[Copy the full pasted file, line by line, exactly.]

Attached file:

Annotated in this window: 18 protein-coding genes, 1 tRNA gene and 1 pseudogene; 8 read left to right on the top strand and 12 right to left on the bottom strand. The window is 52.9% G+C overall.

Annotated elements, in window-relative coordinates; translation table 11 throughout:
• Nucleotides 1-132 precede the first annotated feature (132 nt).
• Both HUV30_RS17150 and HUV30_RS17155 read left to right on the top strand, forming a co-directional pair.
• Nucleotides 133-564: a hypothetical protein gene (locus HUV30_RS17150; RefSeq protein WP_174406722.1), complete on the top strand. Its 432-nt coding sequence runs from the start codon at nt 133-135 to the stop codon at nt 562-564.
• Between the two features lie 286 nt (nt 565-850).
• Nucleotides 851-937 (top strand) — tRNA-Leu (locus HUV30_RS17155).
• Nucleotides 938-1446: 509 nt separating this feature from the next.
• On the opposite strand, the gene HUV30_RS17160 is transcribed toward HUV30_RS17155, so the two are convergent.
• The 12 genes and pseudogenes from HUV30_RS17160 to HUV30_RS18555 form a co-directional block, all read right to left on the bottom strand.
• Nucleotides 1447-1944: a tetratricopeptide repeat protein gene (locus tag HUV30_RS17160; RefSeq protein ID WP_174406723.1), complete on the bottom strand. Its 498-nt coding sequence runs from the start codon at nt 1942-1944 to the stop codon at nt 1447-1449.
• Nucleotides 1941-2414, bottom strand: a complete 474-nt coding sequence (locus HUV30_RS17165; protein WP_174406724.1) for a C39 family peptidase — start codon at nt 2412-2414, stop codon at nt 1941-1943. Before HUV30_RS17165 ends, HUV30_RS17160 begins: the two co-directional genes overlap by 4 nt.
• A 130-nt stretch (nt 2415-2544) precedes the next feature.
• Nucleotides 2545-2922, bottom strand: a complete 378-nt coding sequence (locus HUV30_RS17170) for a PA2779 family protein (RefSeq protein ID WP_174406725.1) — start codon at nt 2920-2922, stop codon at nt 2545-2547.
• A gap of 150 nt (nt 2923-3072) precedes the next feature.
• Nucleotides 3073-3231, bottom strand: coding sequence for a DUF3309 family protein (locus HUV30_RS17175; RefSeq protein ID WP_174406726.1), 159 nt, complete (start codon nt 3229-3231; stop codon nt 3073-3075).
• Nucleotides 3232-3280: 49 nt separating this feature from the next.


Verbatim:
Annotated in this window: 18 protein-coding genes, 1 tRNA gene and 1 pseudogene; 8 read left to right on the top strand and 12 right to left on the bottom strand. The window is 52.9% G+C overall.

Annotated elements, in window-relative coordinates; translation table 11 throughout:
• Nucleotides 1-132 precede the first annotated feature (132 nt).
• Both HUV30_RS17150 and HUV30_RS17155 read left to right on the top strand, forming a co-directional pair.
• Nucleotides 133-564: a hypothetical protein gene (locus HUV30_RS17150; RefSeq protein WP_174406722.1), complete on the top strand. Its 432-nt coding sequence runs from the start codon at nt 133-135 to the stop codon at nt 562-564.
• Between the two features lie 286 nt (nt 565-850).
• Nucleotides 851-937 (top strand) — tRNA-Leu (locus HUV30_RS17155).
• Nucleotides 938-1446: 509 nt separating this feature from the next.
• On the opposite strand, the gene HUV30_RS17160 is transcribed toward HUV30_RS17155, so the two are convergent.
• The 12 genes and pseudogenes from HUV30_RS17160 to HUV30_RS18555 form a co-directional block, all read right to left on the bottom strand.
• Nucleotides 1447-1944: a tetratricopeptide repeat protein gene (locus tag HUV30_RS17160; RefSeq protein ID WP_174406723.1), complete on the bottom strand. Its 498-nt coding sequence runs from the start codon at nt 1942-1944 to the stop codon at nt 1447-1449.
• Nucleotides 1941-2414, bottom strand: a complete 474-nt coding sequence (locus HUV30_RS17165; protein WP_174406724.1) for a C39 family peptidase — start codon at nt 2412-2414, stop codon at nt 1941-1943. Before HUV30_RS17165 ends, HUV30_RS17160 begins: the two co-directional genes overlap by 4 nt.
• A 130-nt stretch (nt 2415-2544) precedes the next feature.
• Nucleotides 2545-2922, bottom strand: a complete 378-nt coding sequence (locus HUV30_RS17170) for a PA2779 family protein (RefSeq protein ID WP_174406725.1) — start codon at nt 2920-2922, stop codon at nt 2545-2547.
• A gap of 150 nt (nt 2923-3072) precedes the next feature.
• Nucleotides 3073-3231, bottom strand: coding sequence for a DUF3309 family protein (locus HUV30_RS17175; RefSeq protein ID WP_174406726.1), 159 nt, complete (start codon nt 3229-3231; stop codon nt 3073-3075).
• Nucleotides 3232-3280: 49 nt separating this feature from the next.